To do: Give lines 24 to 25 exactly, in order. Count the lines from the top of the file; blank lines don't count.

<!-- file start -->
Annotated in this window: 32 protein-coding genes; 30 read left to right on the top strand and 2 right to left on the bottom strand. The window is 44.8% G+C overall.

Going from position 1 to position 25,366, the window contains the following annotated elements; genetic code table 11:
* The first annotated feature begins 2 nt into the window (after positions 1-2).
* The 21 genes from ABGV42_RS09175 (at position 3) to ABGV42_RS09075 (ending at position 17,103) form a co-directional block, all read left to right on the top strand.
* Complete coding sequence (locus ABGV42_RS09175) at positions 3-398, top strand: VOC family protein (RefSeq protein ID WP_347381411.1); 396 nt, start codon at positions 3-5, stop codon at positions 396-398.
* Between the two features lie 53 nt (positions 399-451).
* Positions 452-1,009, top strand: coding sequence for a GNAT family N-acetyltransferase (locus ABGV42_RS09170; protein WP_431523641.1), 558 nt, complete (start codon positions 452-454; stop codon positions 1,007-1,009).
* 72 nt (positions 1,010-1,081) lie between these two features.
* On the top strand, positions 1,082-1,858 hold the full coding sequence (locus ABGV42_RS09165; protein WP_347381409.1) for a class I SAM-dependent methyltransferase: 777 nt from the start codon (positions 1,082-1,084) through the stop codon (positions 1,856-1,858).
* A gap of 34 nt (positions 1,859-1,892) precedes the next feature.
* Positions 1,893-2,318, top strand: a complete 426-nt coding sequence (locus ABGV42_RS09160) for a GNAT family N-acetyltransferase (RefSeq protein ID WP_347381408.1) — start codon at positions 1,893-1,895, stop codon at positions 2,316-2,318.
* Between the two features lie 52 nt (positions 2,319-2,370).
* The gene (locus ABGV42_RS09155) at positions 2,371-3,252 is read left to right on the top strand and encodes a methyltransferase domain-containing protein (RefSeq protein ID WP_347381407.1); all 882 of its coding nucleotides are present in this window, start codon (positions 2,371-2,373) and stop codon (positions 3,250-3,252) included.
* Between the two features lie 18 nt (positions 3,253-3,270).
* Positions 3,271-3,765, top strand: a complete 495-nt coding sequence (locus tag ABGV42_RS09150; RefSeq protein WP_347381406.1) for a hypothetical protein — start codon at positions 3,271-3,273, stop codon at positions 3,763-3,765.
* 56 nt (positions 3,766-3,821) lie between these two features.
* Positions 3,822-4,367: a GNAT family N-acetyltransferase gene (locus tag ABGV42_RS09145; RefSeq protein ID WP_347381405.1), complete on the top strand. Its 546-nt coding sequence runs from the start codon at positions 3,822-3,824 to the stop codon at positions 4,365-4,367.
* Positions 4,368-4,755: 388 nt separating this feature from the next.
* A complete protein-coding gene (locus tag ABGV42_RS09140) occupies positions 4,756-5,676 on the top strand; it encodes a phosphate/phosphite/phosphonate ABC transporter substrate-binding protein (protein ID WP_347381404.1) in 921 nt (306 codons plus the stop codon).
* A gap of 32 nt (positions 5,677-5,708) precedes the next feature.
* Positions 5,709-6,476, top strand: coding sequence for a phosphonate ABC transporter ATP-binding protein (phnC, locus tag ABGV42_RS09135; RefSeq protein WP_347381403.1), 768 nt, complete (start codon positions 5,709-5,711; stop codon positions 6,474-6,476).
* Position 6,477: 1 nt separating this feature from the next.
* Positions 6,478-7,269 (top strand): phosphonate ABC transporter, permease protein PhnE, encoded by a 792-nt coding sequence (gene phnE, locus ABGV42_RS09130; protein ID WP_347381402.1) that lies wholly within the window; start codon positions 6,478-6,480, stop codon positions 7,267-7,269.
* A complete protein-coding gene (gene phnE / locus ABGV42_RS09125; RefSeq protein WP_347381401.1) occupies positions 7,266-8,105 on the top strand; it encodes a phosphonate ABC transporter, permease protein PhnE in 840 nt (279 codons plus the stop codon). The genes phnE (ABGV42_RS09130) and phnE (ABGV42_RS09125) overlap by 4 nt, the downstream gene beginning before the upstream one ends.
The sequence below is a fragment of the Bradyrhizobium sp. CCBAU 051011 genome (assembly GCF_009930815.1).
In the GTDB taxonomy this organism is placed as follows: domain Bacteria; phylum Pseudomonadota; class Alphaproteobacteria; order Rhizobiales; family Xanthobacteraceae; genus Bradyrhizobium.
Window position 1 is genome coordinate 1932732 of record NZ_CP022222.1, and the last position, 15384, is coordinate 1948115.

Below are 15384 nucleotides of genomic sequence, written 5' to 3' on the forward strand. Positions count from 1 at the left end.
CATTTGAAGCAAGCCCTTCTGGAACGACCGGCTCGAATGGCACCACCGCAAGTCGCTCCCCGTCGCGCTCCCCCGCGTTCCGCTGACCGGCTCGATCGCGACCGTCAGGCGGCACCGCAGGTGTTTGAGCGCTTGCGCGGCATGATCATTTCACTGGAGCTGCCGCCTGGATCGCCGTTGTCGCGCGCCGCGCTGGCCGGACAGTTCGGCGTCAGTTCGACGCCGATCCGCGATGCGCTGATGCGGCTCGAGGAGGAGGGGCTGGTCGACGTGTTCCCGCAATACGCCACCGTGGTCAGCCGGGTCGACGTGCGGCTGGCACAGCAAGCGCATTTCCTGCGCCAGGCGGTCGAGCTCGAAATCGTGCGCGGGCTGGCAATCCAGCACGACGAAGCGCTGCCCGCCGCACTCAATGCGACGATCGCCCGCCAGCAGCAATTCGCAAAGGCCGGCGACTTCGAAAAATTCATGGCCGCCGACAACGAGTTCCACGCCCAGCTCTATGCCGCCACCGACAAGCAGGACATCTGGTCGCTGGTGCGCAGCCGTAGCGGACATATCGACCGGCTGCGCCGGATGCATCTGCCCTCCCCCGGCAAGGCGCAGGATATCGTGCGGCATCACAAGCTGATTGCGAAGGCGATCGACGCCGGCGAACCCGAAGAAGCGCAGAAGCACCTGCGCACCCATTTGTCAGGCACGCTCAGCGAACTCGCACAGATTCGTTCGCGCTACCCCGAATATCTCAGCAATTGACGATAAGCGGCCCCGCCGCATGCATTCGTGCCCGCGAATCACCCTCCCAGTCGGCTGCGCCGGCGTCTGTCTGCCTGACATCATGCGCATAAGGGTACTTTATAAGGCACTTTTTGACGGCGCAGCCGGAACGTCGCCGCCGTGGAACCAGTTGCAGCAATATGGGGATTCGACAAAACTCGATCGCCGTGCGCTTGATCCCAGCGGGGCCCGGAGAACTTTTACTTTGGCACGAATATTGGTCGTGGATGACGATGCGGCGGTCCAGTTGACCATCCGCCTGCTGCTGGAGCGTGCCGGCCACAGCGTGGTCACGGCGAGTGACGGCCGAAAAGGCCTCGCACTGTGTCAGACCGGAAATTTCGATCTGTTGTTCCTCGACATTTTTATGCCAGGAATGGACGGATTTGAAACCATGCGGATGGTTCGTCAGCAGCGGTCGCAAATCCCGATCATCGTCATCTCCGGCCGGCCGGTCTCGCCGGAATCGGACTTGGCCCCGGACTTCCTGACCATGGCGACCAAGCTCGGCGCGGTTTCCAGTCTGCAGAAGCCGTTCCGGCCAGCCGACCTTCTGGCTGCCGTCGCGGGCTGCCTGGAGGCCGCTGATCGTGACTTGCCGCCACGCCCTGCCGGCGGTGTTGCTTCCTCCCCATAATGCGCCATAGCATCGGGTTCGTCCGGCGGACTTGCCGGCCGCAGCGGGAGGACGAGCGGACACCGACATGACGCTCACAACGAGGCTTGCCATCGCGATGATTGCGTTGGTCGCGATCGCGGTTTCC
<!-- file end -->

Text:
* A complete protein-coding gene (gene phnE / locus ABGV42_RS09125; RefSeq protein WP_347381401.1) occupies positions 7,266-8,105 on the top strand; it encodes a phosphonate ABC transporter, permease protein PhnE in 840 nt (279 codons plus the stop codon). The genes phnE (ABGV42_RS09130) and phnE (ABGV42_RS09125) overlap by 4 nt, the downstream gene beginning before the upstream one ends.
The sequence below is a fragment of the Bradyrhizobium sp. CCBAU 051011 genome (assembly GCF_009930815.1).